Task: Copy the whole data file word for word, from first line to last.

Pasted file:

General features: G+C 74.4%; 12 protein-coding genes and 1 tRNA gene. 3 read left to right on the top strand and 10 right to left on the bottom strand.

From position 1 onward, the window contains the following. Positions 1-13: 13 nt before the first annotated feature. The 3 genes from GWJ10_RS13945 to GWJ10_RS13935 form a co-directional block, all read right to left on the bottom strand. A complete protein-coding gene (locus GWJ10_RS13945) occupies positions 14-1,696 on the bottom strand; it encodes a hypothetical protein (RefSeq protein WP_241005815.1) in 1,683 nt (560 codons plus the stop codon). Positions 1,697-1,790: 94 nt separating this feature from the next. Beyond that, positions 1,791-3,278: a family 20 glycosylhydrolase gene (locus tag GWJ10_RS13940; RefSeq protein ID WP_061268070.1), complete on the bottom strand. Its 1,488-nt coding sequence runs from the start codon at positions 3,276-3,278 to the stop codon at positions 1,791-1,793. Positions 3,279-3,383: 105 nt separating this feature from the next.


General features: G+C 74.4%; 12 protein-coding genes and 1 tRNA gene. 3 read left to right on the top strand and 10 right to left on the bottom strand.

From position 1 onward, the window contains the following. Positions 1-13: 13 nt before the first annotated feature. The 3 genes from GWJ10_RS13945 to GWJ10_RS13935 form a co-directional block, all read right to left on the bottom strand. A complete protein-coding gene (locus GWJ10_RS13945) occupies positions 14-1,696 on the bottom strand; it encodes a hypothetical protein (RefSeq protein WP_241005815.1) in 1,683 nt (560 codons plus the stop codon). Positions 1,697-1,790: 94 nt separating this feature from the next. Beyond that, positions 1,791-3,278: a family 20 glycosylhydrolase gene (locus tag GWJ10_RS13940; RefSeq protein ID WP_061268070.1), complete on the bottom strand. Its 1,488-nt coding sequence runs from the start codon at positions 3,276-3,278 to the stop codon at positions 1,791-1,793. Positions 3,279-3,383: 105 nt separating this feature from the next.